INTERROGATION methods, including ‘dunking suspects in icy water’ and ‘smashing a prisoner’s head against a wall’ are included in a long-awaited US Senate report, aspects of which have come to light.
The content of the report, parts of which have already been leaked, show that the CIA used secret ‘black sites’ to interrogate prisoners. The report also shows that even when CIA officials were convinced that they had got all of the information that they possibly could out of a prisoner, the ‘interrogation techniques’ did not stop.
One official said that although they had extracted all the valuable intelligence that they possibly could from one ‘al-Qaeda suspect’ called Abu Zubaida, the ‘interrogation techniques’ continued.
It was after extracting information from Abu Zubaida that he was ‘waterboarded’ 83 times. ‘Waterboarding’ is a form of water torture, it involves tying a ‘suspect’ to a chair, covering their face with a cloth, tilting the head back and pouring water on their face so that they believe they are drowning.
The findings of the report relate to interrogation that went on during George W Bush’s presidency and is the result of a wide-ranging investigation by the Senate intelligence committee into CIA activities which began in 2009 when Bush’s ‘war on terror’ was in full swing.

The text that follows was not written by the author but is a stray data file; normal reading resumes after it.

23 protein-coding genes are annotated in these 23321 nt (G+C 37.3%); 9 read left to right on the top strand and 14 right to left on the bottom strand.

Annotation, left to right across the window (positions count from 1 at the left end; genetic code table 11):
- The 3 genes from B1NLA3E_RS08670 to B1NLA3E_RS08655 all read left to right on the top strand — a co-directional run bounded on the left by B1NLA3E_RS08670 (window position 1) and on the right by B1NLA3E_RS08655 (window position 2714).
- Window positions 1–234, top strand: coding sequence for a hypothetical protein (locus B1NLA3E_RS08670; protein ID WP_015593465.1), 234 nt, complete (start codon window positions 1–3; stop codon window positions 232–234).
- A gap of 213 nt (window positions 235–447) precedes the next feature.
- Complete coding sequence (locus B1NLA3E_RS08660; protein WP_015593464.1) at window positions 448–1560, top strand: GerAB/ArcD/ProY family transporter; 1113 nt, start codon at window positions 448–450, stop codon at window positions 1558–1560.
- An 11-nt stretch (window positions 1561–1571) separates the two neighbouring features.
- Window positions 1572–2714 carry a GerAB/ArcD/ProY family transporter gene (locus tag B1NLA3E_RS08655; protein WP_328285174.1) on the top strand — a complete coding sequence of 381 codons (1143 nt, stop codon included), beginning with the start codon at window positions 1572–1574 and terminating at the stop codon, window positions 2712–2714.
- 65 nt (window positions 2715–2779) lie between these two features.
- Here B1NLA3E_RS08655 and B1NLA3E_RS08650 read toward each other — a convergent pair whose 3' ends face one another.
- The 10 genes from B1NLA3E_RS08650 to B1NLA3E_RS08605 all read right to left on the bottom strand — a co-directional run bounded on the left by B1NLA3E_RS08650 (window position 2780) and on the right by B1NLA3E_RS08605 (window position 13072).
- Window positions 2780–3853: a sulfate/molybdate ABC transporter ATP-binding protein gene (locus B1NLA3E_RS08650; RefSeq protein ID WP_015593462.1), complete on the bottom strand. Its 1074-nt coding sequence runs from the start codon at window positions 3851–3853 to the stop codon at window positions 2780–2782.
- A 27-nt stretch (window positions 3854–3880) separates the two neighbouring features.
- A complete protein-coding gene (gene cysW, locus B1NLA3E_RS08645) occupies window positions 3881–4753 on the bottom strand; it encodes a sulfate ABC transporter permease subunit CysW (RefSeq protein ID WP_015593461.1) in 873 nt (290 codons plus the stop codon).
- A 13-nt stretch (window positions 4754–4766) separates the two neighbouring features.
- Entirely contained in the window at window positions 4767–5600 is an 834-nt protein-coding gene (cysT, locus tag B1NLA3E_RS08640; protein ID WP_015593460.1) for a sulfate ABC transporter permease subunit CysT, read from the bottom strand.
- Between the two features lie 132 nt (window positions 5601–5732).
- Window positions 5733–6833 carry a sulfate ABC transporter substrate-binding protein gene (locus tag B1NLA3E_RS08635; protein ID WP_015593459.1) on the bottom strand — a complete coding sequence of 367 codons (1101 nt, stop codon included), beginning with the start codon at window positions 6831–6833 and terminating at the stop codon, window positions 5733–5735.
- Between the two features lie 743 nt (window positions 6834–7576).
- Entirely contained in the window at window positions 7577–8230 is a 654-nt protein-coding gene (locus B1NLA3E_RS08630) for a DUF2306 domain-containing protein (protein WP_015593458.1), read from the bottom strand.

The ‘severity’ and ‘effectiveness’ of the ‘techniques’ and a number of the ‘techniques themselves’ have not been previously acknowledged. The US government claims that they were ‘misled’ by the CIA on the ‘severity and effectiveness of the techniques’.
Officials who have seen the secret document said that the CIA’s interrogation programme yielded little useful intelligence. They also said that this intelligence had then been exaggerated so that the interrogation programme looked more effective than it actually was.
The US Senate intelligence committee will meet on Thursday to decide whether to send a summarised version to President Barack Obama for eventual public release.
The report also spoke of ‘divisions within the CIA’ in protest at the conditions prisoners were forced to endure.